For self-developed intangibles, or intangibles that may be used for development in the future, these functions may include:

  • Design and control of research and marketing
  • Direction and management of creative tasks
  • Strategic decision-making for the intangible’s development
  • Budget management and control

Important functions that relate to all intangibles (either self-developed or acquired) include:

  • Decision-making regarding the intangible’s protection
  • Quality control over functions performed by independent or associated enterprises that may affect the intangible’s value

The functional analysis will clarify which parties contributed to the value of the profit-generating intangibles within a transaction, and help MNEs determine fair compensation.

4. Compare contractual terms with party conduct

MNEs need to assess whether the terms of the contractual arrangements (outlined in Step 2 of this article) are consistent with the conduct of the relevant parties.

As stated in Step 4 (i) of Paragraph 1.60, this involves analyzing whether associated enterprises have followed the contractual terms as per the principles outlined in Section D.1.1: how the responsibilities, risks and anticipated outcomes arising from their interaction were intended to be divided at the time of entering into the contract (1.42).

This step is designed to determine whether the party that contractually assumed economically significant risks actually controls the risk and is financially able to assume the risks relating to DEMPE.

If all parties have fulfilled their contractual obligations and this conduct is consistent with the contractual arrangements, then the delineated transaction can be priced, also taking into account appropriate compensation for risk management functions (step 6, 1.60). If a party that is contractually obliged to assume risk does not control the risk or have financial capacity to control the risk, then the risk must be allocated to the enterprise that does (1.98, D.1.2.1.5).

5. Delineate the actual controlled transactions

MNEs should now be able to precisely outline the actual controlled transactions related to DEMPE. As per Section 6.34, this process should take into account the legal ownership of the intangibles, relevant contractual relations, and the conduct of the parties, including their relevant contributions of functions, assets and risks.

The delineation of the actual controlled transactions should be carried out in line with the framework provided in Section D.1.2.1 of Chapter I for analyzing and allocating risk. A summary of this framework is as follows:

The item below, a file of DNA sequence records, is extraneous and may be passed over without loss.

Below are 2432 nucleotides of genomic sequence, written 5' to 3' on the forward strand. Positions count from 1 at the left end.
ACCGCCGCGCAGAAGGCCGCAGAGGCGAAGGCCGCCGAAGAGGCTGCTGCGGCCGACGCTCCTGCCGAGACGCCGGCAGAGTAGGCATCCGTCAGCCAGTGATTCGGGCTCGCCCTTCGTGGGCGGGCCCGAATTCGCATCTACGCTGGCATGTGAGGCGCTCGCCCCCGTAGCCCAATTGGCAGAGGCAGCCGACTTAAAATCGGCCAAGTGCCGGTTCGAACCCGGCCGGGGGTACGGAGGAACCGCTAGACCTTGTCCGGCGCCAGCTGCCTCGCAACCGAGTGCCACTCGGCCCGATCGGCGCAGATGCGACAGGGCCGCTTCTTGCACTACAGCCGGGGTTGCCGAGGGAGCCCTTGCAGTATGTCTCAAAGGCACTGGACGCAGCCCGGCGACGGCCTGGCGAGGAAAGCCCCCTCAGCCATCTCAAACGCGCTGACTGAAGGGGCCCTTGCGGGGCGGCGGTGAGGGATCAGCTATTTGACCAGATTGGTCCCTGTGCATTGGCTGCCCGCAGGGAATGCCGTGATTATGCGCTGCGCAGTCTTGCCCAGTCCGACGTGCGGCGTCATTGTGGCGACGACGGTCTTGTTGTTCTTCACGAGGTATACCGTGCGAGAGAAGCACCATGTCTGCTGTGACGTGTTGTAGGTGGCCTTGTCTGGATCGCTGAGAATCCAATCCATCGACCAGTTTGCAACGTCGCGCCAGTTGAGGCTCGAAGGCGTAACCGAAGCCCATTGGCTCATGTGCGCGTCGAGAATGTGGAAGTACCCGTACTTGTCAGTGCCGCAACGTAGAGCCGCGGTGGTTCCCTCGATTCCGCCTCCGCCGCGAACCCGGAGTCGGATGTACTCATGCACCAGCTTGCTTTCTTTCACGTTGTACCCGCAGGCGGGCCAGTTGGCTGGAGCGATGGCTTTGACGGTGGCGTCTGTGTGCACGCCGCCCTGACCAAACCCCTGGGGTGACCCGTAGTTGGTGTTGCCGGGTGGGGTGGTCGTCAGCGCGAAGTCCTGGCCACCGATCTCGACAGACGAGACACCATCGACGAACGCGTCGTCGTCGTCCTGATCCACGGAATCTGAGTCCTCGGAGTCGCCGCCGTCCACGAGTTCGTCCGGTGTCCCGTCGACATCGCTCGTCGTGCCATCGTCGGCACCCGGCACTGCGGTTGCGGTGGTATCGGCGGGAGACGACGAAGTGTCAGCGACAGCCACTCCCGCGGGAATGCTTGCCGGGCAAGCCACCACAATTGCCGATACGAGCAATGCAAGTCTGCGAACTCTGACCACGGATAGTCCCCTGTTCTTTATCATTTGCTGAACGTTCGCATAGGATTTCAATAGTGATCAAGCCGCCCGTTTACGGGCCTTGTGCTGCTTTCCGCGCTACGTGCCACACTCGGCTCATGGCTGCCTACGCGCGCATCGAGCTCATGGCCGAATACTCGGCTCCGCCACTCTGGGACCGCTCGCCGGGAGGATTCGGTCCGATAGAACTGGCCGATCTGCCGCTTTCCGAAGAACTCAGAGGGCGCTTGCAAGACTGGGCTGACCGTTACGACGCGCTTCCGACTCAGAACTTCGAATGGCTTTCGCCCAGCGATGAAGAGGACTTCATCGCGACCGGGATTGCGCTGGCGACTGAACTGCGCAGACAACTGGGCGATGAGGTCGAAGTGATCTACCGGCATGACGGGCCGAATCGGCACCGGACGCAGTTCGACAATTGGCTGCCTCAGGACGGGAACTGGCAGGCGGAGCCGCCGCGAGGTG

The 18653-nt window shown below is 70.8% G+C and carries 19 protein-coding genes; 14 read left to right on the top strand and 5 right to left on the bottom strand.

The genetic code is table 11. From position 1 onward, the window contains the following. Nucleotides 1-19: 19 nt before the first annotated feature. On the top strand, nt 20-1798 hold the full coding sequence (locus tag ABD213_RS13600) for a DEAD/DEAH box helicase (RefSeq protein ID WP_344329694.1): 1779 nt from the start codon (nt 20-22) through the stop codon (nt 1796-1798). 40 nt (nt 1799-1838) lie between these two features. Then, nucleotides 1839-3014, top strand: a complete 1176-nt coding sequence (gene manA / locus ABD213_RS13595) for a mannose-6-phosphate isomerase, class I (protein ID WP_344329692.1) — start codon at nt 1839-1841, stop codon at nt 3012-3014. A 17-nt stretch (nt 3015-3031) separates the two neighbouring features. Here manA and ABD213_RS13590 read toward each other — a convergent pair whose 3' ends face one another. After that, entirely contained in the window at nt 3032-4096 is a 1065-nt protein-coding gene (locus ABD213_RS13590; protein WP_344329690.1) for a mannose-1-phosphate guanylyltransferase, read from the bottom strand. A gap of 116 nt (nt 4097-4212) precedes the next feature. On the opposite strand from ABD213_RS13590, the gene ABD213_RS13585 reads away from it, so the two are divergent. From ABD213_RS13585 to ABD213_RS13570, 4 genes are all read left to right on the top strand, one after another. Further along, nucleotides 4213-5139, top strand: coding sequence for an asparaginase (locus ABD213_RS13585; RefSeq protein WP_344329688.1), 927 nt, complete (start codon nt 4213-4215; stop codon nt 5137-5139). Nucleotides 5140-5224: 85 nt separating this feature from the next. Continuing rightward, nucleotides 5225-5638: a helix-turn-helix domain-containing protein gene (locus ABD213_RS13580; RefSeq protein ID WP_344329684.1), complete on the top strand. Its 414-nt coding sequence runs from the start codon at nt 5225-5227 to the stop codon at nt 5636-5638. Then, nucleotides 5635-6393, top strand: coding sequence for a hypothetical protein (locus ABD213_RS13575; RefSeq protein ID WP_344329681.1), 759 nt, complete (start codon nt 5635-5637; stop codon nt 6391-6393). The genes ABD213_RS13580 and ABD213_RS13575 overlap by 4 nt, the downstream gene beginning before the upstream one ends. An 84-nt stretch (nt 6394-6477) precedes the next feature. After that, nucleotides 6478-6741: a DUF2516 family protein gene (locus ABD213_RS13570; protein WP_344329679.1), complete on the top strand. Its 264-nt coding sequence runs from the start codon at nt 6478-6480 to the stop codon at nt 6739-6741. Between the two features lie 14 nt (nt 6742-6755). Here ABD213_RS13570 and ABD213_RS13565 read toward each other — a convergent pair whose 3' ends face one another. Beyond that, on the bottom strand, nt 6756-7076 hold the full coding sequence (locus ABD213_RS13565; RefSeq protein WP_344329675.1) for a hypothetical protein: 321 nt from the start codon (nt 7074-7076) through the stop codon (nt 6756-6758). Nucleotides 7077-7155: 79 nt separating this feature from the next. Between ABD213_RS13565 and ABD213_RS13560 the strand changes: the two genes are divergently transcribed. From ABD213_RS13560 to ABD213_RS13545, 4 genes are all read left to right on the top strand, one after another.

1. Identify economically significant risks with specificity
  2. Determine how these risks are contractually assumed by the associated enterprises
  3. Conduct a functional analysis to determine how the associated enterprises operate in relation to the risks
  4. Determine whether the contractual assumption of risk is consistent with the conduct of the associated enterprises
  5. If the contractual assumption of risk and conduct of the associated enterprises are not consistent, then risk will need to be allocated
  6. Price the accurately delineated transaction, taking into account appropriate compensation for the risk management functions performed

At this stage, organizations will have a clear understanding of the transaction in question and which parties performed functions, used assets or assumed risks in relation to DEMPE.

6. Determine arm’s length prices for the transactions

The final step of the OECD’s framework for analyzing transactions involving intangibles is to determine, where possible, arm’s length prices for the transactions in question. Guidance on identifying suitable arm’s length conditions is outlined throughout the Guidelines. Prices should be “consistent with each party’s contributions of functions performed, assets used, and risks assumed, unless the guidance in Section D.2 of Chapter 1 applies” (6.34). Section D.2 discusses situations in which transactions may be disregarded, and perhaps replaced, for transfer pricing purposes. It states: “The key question in the analysis is whether the actual transaction possesses the commercial rationality of arrangements that would be agreed between unrelated parties under comparable economic circumstances, not whether the same transaction can be observed between independent parties […] the mere fact that the transaction may not be seen between independent parties does not mean that it does not have characteristics of an arm’s length arrangement” (1.123). Organizations can find in-depth examples of criterion for non-recognition in Paragraphs 1.126–1.128 of the Guidelines.

Accessing data for your analysis

In order to help with the analysis of transactions involving intangibles, MNEs can access high-quality comparables data through a royalty rates database such as RoyaltyRange. By using publicly available, third-party data for their analysis, MNEs can ensure that they are complying with the OECD’s 2017 Transfer Pricing Guidelines and identifying suitable arm’s length conditions for their transactions.

RoyaltyRange provides MNEs around the world with reliable, OECD-compliant royalty rates data that can be used for a wide range of purposes. RoyaltyRange data reports include a detailed third party license agreement functional, risk and asset analysis. This information on DEMPE related functions is a great tool and could be instrumental to your DEMPE analysis. You can start using this information by selecting one of the RoyaltyRange royalty rates database subscription options.

Kestutis Rudzika, Director